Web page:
1 Introduction
Learning from unlabelled data can dramatically reduce the cost of deploying algorithms to new applications, thus amplifying the impact of machine learning in the real world. Selfsupervision is an increasingly popular framework for learning without labels. The idea is to define pretext learning tasks can be constructed from raw data alone, but that still result in neural networks that transfer well to useful applications.
Much of the research in selfsupervision has focused on designing new pretext tasks. However, given supervised data such as ImageNet
(Deng et al., 2009), the standard classification objective of minimizing the crossentropy loss still results in better pretraining than any of such methods (for a certain amount of data and model complexity). This suggest that the task of classification may be sufficient for pretraining networks, provided that suitable data labels are available. In this paper, we thus focus on the problem of obtaining the labels automatically by designing a selflabelling algorithm.Learning a deep neural network together while discovering the data labels can be viewed as simultaneous clustering and representation learning. The latter can be approached by combining crossentropy minimization with an offtheshelf clustering algorithm such as means. This is precisely the approach adopted by the recent DeepCluster method (Caron et al., 2018), which achieves excellent results in unsupervised representation learning. However, combining representation learning, which is a discriminative task, with clusteringis not at all trivial. In particular, we show that the combination of crossentropy minimization and means as adopted by DeepCluster cannot be described as the consistent optimization of an overall learning objective; instead, there exist degenerate solutions that the algorithm avoids via particular implementation choices.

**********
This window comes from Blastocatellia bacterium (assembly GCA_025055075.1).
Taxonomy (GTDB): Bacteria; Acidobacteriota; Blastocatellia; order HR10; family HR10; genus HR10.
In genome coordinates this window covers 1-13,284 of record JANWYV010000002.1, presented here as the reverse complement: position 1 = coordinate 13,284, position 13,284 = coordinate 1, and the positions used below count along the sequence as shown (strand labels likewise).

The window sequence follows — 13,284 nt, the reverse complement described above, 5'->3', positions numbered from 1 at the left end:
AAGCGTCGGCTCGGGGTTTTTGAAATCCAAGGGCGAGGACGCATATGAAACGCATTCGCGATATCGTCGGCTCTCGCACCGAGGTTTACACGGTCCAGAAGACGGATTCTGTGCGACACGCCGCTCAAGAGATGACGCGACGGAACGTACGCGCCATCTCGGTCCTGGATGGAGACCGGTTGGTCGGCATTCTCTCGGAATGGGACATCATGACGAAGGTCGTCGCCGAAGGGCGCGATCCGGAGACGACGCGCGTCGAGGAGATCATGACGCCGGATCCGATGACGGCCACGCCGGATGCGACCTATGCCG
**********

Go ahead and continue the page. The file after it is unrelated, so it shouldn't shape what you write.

In order to address this technical shortcoming, in this paper we contribute a new principled formulation for simultaneous clustering and representation learning. The starting point is to minimize the crossentropy loss for learning the deep network as well as
the data labels. This is often done in semisupervised learning and multiple instance learning. However, when applied naively to the unsupervised case, it immediately leads to a degenerate solution where all data points are mapped to the same cluster.